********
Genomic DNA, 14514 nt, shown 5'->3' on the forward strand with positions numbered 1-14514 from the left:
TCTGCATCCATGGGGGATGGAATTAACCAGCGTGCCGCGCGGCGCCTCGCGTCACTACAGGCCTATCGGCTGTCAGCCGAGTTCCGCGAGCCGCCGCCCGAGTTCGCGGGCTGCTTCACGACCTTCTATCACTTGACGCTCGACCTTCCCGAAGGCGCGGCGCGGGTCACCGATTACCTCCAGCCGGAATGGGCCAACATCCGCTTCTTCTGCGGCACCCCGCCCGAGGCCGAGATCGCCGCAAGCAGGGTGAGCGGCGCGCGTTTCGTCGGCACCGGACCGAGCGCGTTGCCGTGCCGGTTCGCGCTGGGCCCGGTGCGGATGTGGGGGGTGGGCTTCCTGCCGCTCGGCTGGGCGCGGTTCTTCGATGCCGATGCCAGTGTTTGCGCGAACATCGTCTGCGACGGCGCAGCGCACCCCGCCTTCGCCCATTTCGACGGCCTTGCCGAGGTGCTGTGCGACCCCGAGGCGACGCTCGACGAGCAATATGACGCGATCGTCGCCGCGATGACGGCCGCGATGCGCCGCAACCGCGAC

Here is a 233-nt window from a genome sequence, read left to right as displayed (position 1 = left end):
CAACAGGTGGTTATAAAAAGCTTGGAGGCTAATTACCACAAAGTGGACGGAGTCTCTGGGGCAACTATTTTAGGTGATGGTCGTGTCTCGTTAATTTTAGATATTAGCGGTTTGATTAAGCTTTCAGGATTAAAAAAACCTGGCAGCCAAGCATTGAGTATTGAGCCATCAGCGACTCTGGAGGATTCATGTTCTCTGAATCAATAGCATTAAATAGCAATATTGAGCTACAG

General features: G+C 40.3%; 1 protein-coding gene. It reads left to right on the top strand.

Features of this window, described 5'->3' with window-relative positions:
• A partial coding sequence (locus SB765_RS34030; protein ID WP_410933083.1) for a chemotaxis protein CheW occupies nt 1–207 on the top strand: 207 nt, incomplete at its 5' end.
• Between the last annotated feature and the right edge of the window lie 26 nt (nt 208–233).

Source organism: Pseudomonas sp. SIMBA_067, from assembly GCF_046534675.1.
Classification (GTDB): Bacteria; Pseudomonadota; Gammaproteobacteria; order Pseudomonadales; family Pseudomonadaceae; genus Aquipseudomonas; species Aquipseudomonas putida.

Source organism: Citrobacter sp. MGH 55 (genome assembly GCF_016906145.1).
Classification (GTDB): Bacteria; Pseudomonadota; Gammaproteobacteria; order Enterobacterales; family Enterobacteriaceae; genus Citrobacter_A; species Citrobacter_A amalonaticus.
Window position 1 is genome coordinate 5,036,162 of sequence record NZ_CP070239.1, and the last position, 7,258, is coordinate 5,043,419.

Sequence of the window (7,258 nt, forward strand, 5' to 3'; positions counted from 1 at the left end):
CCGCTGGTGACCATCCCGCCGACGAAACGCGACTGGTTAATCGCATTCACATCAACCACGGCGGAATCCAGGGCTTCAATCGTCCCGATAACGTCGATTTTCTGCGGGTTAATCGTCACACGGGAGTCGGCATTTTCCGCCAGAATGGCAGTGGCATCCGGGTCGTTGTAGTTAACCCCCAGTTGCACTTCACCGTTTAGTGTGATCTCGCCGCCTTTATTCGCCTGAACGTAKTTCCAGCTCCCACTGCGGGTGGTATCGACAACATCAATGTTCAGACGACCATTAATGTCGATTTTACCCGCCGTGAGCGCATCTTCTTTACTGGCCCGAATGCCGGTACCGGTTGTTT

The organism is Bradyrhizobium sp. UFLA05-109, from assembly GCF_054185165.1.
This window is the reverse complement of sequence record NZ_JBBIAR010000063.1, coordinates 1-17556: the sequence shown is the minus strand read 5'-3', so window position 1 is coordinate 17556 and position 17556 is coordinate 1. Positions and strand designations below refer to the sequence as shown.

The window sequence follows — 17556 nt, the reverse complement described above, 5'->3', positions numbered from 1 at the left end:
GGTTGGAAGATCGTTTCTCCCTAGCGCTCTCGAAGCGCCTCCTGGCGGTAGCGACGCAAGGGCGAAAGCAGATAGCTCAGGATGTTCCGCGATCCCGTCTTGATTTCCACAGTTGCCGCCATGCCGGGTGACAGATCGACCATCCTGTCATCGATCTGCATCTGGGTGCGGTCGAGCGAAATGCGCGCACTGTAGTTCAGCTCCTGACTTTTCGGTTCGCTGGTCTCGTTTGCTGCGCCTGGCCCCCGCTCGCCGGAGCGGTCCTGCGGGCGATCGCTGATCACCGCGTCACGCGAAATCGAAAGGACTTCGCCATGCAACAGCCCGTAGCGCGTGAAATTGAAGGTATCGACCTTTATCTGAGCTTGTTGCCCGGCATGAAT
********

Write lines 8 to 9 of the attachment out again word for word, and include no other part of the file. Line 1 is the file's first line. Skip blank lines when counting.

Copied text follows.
• Between the last annotated feature and the right edge of the window lie 26 nt (nt 208–233).

Source organism: Pseudomonas sp. SIMBA_067, from assembly GCF_046534675.1.